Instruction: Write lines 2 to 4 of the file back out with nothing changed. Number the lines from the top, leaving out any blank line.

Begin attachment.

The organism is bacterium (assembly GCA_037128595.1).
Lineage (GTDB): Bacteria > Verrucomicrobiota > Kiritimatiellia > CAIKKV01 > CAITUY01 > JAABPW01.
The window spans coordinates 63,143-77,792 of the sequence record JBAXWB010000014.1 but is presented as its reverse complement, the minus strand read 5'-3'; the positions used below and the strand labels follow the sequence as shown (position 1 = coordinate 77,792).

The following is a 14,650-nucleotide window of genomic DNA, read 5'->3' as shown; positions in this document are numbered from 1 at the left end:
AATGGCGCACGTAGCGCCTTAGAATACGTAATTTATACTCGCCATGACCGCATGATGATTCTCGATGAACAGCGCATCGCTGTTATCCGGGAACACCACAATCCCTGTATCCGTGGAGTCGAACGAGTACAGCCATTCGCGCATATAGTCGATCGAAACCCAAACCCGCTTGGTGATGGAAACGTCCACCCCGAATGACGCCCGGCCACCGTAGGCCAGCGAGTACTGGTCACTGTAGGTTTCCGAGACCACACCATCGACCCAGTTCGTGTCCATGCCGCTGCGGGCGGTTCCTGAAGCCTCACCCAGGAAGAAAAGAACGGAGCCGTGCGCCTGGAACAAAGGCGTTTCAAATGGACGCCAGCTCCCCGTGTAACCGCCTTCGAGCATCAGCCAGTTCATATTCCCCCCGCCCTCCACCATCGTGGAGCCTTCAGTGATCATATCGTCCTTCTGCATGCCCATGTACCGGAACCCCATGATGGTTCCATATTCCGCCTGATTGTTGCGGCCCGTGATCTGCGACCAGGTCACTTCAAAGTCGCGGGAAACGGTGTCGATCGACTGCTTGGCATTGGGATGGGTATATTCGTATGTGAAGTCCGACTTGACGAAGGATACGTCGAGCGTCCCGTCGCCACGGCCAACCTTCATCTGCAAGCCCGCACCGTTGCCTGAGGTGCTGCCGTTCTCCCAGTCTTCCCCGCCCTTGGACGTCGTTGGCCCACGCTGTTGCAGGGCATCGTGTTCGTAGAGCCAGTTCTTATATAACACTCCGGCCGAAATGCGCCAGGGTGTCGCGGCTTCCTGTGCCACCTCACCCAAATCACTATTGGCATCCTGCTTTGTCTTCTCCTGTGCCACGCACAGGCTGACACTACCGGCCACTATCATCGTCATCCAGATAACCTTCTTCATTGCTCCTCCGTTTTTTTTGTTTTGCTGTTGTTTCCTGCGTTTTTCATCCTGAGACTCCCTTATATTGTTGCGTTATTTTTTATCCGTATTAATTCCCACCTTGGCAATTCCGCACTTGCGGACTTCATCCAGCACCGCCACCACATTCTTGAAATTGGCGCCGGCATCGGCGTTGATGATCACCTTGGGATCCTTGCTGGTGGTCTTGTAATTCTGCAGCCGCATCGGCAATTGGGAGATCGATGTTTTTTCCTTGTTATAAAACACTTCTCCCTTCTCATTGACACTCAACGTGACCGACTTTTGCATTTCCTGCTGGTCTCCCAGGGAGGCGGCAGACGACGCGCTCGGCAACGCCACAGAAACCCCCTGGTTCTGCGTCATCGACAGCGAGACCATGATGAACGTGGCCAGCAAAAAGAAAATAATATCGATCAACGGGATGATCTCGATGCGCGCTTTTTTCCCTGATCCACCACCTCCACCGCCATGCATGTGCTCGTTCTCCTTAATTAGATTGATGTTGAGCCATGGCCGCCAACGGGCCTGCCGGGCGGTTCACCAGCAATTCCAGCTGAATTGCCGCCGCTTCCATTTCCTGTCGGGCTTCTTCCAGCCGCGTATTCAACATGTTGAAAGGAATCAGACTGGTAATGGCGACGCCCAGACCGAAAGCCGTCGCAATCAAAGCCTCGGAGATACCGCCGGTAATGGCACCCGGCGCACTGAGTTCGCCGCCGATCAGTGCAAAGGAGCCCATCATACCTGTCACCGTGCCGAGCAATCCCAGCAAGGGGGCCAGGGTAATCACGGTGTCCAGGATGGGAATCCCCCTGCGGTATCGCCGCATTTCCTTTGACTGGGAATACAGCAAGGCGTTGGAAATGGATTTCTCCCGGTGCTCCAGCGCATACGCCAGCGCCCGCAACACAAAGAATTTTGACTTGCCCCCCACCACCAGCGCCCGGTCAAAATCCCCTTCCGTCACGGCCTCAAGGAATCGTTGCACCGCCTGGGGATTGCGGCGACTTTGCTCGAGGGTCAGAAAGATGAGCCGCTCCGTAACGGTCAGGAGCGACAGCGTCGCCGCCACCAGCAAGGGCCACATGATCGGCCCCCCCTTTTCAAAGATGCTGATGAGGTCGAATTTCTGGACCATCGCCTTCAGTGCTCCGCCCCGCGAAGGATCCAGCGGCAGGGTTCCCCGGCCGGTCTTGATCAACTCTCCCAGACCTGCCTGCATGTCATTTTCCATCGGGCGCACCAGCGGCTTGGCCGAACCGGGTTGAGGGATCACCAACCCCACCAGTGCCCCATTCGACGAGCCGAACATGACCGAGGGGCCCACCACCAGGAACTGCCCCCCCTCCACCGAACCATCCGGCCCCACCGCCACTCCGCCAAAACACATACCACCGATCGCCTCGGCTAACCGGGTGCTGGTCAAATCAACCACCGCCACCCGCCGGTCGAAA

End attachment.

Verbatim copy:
Lineage (GTDB): Bacteria > Verrucomicrobiota > Kiritimatiellia > CAIKKV01 > CAITUY01 > JAABPW01.
The window spans coordinates 63,143-77,792 of the sequence record JBAXWB010000014.1 but is presented as its reverse complement, the minus strand read 5'-3'; the positions used below and the strand labels follow the sequence as shown (position 1 = coordinate 77,792).

The following is a 14,650-nucleotide window of genomic DNA, read 5'->3' as shown; positions in this document are numbered from 1 at the left end: